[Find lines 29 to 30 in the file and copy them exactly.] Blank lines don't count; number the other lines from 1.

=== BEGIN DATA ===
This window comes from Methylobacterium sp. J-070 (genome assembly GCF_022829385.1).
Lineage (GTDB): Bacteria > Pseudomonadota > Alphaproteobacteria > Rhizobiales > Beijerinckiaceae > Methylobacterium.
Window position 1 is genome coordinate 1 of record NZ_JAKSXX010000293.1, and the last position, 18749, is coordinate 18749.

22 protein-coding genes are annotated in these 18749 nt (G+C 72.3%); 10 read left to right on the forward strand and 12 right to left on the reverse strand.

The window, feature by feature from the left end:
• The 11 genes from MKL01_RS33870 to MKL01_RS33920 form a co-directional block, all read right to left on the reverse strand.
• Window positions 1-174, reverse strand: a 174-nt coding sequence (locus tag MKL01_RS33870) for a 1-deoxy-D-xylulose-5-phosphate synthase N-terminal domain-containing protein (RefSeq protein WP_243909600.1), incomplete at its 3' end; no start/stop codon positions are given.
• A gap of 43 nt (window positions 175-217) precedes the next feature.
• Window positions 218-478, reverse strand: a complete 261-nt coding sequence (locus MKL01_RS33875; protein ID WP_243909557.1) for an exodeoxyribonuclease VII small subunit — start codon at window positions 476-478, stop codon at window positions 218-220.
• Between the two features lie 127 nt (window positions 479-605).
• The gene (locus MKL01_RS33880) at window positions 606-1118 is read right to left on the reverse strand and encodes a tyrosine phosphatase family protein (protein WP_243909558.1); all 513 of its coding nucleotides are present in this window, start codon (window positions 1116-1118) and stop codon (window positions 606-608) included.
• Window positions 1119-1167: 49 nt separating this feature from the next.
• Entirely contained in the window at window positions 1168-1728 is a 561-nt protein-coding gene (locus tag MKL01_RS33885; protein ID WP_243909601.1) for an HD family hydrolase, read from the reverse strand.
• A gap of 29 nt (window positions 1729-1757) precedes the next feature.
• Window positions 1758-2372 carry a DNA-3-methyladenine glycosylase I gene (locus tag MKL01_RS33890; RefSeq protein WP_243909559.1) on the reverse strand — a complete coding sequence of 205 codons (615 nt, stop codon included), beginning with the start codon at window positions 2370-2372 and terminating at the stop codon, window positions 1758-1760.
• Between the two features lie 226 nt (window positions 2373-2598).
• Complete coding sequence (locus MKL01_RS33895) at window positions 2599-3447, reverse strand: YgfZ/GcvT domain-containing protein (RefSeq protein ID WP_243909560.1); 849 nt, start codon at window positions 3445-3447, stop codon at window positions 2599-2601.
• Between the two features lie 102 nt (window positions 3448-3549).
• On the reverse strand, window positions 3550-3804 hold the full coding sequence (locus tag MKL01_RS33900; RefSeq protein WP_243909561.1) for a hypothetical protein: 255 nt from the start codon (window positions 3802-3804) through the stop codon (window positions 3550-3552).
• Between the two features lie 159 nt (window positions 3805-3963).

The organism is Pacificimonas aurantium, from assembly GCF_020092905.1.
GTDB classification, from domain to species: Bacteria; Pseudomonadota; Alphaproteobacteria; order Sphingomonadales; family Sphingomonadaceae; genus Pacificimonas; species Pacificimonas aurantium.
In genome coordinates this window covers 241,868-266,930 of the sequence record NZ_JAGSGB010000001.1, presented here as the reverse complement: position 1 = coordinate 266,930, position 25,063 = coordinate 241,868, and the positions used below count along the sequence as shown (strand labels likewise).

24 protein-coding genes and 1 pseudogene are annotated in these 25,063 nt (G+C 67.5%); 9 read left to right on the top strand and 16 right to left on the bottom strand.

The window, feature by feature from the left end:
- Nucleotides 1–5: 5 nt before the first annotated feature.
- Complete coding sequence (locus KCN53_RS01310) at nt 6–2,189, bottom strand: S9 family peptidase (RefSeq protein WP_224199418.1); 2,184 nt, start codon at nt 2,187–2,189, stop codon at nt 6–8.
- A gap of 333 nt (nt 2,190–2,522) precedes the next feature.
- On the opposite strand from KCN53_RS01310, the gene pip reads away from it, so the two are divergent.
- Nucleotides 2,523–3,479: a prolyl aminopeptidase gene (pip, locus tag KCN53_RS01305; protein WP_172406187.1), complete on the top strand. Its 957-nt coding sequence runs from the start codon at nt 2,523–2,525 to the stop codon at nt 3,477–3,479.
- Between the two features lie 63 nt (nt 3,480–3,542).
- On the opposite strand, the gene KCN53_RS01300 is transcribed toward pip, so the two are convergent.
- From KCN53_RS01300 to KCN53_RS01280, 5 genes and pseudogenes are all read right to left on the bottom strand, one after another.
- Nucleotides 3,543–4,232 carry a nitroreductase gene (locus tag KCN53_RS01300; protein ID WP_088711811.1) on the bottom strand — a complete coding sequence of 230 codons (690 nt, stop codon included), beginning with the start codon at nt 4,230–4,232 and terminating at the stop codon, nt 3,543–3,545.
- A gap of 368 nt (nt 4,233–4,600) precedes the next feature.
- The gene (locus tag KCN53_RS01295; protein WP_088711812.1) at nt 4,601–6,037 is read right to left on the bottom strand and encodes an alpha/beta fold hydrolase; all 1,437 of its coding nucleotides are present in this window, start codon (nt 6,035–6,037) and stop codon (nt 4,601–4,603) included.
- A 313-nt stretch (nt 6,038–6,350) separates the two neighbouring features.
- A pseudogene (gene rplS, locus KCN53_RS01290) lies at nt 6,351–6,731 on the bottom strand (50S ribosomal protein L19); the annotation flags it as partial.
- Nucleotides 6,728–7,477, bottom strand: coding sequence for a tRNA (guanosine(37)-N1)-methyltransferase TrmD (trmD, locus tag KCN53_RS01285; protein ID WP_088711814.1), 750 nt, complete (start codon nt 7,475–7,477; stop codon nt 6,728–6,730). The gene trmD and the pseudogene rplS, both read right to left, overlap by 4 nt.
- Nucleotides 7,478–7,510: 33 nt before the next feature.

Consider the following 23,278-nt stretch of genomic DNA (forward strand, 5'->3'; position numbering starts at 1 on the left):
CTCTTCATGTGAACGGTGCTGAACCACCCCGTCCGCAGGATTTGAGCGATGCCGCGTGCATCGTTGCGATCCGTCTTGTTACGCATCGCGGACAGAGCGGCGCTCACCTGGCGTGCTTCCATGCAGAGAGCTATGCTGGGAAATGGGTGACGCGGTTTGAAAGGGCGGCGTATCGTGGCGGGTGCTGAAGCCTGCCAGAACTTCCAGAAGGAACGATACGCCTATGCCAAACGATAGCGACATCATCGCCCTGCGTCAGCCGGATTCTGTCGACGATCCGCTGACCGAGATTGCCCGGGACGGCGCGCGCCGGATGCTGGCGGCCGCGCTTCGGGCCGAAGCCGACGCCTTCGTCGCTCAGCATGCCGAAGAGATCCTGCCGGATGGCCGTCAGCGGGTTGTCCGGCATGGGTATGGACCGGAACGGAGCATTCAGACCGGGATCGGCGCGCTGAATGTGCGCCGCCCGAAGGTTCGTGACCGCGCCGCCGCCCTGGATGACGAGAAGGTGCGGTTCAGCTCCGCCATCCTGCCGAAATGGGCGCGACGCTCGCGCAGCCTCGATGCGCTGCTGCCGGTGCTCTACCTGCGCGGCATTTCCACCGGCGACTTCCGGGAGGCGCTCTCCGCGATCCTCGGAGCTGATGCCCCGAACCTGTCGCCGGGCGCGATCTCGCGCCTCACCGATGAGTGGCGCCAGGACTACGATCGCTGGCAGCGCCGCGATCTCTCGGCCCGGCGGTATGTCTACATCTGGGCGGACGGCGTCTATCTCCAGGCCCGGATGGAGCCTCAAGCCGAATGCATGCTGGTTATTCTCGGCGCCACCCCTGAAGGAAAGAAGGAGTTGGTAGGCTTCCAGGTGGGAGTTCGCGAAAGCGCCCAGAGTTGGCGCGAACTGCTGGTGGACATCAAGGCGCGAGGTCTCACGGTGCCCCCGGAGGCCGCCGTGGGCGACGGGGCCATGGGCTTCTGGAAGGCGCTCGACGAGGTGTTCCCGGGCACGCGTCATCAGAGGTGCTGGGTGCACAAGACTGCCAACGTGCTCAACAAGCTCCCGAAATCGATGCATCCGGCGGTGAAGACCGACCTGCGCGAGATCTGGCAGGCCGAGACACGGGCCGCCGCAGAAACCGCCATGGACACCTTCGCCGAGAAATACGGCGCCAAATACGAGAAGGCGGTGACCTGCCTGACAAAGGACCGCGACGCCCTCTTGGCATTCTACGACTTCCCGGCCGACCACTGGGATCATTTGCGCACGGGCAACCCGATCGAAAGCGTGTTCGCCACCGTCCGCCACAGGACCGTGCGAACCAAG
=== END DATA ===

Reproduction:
- On the opposite strand from KCN53_RS01310, the gene pip reads away from it, so the two are divergent.
- Nucleotides 2,523–3,479: a prolyl aminopeptidase gene (pip, locus tag KCN53_RS01305; protein WP_172406187.1), complete on the top strand. Its 957-nt coding sequence runs from the start codon at nt 2,523–2,525 to the stop codon at nt 3,477–3,479.